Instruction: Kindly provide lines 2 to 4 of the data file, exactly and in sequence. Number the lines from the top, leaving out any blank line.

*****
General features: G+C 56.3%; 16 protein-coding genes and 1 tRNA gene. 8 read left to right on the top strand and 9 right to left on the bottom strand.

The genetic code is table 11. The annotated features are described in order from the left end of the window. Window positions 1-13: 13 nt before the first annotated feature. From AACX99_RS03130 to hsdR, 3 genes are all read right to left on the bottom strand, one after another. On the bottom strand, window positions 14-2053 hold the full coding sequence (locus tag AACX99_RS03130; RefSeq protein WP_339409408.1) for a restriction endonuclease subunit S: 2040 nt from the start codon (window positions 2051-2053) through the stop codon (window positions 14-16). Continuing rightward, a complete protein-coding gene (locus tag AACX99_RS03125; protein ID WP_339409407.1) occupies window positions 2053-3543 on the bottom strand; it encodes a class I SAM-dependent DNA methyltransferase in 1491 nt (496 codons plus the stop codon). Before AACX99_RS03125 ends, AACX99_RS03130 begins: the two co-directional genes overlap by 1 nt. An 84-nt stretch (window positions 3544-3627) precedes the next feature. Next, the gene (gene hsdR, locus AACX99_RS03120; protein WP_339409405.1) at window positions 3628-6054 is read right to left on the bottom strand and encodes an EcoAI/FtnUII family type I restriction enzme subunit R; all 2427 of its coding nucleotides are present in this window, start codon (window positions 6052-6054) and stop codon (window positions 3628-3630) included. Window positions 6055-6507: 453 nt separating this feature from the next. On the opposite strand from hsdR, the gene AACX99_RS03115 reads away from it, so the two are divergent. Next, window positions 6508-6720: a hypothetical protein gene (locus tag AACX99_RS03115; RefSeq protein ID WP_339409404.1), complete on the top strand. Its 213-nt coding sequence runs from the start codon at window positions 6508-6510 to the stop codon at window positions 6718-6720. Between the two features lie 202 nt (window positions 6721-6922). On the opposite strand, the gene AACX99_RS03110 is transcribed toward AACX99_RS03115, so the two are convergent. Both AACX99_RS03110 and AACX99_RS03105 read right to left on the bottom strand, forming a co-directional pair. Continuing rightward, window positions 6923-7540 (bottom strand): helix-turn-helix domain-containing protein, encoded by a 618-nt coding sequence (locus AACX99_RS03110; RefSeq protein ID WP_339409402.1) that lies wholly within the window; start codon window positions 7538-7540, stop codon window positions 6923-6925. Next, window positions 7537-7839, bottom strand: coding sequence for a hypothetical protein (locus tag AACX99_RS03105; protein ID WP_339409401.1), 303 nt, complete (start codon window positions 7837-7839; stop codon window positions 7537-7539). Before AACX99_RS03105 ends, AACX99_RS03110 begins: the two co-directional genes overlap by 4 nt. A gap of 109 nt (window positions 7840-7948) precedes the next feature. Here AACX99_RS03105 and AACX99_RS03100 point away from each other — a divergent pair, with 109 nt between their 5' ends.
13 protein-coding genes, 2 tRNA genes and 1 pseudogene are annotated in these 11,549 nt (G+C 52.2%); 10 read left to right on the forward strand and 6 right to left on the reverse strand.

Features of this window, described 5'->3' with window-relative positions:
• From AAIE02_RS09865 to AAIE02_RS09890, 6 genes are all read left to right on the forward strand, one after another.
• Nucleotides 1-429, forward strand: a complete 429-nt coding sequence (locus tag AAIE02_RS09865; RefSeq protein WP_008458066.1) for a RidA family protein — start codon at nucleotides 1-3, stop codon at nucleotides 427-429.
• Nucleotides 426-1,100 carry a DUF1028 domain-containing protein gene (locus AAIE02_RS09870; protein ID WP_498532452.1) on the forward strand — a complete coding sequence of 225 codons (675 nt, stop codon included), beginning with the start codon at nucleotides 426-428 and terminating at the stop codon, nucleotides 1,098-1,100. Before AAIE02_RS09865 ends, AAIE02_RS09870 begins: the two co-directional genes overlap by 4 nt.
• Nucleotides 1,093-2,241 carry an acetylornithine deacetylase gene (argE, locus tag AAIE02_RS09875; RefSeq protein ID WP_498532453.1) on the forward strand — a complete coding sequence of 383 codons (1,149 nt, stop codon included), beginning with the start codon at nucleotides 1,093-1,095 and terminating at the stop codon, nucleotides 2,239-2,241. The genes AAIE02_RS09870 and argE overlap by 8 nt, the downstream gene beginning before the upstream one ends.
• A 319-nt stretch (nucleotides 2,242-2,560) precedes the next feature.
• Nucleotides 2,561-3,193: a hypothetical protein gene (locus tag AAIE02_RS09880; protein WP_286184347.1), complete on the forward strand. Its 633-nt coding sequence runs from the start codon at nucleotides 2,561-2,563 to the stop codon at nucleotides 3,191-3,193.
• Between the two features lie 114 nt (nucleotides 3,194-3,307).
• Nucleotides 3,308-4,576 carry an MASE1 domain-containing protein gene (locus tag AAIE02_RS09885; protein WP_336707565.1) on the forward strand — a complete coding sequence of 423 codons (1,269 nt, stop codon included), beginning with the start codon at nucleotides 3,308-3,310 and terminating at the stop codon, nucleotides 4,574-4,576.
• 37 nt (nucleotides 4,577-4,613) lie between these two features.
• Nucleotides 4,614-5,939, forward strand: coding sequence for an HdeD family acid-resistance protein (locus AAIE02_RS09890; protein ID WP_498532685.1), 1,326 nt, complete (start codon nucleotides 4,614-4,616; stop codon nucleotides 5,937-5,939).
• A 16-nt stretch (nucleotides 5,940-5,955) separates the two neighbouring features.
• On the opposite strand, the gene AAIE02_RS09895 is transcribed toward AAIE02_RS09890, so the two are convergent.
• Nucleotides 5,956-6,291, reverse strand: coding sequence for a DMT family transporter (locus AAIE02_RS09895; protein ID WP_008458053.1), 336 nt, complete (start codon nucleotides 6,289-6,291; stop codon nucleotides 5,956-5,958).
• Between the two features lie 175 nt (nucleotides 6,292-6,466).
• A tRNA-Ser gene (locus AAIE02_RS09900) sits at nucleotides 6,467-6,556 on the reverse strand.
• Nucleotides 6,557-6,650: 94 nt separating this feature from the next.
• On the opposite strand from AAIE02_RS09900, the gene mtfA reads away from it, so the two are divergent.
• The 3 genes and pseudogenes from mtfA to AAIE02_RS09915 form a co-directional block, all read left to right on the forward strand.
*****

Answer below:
The genetic code is table 11. The annotated features are described in order from the left end of the window. Window positions 1-13: 13 nt before the first annotated feature. From AACX99_RS03130 to hsdR, 3 genes are all read right to left on the bottom strand, one after another. On the bottom strand, window positions 14-2053 hold the full coding sequence (locus tag AACX99_RS03130; RefSeq protein WP_339409408.1) for a restriction endonuclease subunit S: 2040 nt from the start codon (window positions 2051-2053) through the stop codon (window positions 14-16). Continuing rightward, a complete protein-coding gene (locus tag AACX99_RS03125; protein ID WP_339409407.1) occupies window positions 2053-3543 on the bottom strand; it encodes a class I SAM-dependent DNA methyltransferase in 1491 nt (496 codons plus the stop codon). Before AACX99_RS03125 ends, AACX99_RS03130 begins: the two co-directional genes overlap by 1 nt. An 84-nt stretch (window positions 3544-3627) precedes the next feature. Next, the gene (gene hsdR, locus AACX99_RS03120; protein WP_339409405.1) at window positions 3628-6054 is read right to left on the bottom strand and encodes an EcoAI/FtnUII family type I restriction enzme subunit R; all 2427 of its coding nucleotides are present in this window, start codon (window positions 6052-6054) and stop codon (window positions 3628-3630) included. Window positions 6055-6507: 453 nt separating this feature from the next. On the opposite strand from hsdR, the gene AACX99_RS03115 reads away from it, so the two are divergent. Next, window positions 6508-6720: a hypothetical protein gene (locus tag AACX99_RS03115; RefSeq protein ID WP_339409404.1), complete on the top strand. Its 213-nt coding sequence runs from the start codon at window positions 6508-6510 to the stop codon at window positions 6718-6720. Between the two features lie 202 nt (window positions 6721-6922). On the opposite strand, the gene AACX99_RS03110 is transcribed toward AACX99_RS03115, so the two are convergent. Both AACX99_RS03110 and AACX99_RS03105 read right to left on the bottom strand, forming a co-directional pair. Continuing rightward, window positions 6923-7540 (bottom strand): helix-turn-helix domain-containing protein, encoded by a 618-nt coding sequence (locus AACX99_RS03110; RefSeq protein ID WP_339409402.1) that lies wholly within the window; start codon window positions 7538-7540, stop codon window positions 6923-6925. Next, window positions 7537-7839, bottom strand: coding sequence for a hypothetical protein (locus tag AACX99_RS03105; protein ID WP_339409401.1), 303 nt, complete (start codon window positions 7837-7839; stop codon window positions 7537-7539). Before AACX99_RS03105 ends, AACX99_RS03110 begins: the two co-directional genes overlap by 4 nt. A gap of 109 nt (window positions 7840-7948) precedes the next feature. Here AACX99_RS03105 and AACX99_RS03100 point away from each other — a divergent pair, with 109 nt between their 5' ends.
13 protein-coding genes, 2 tRNA genes and 1 pseudogene are annotated in these 11,549 nt (G+C 52.2%); 10 read left to right on the forward strand and 6 right to left on the reverse strand.

Features of this window, described 5'->3' with window-relative positions: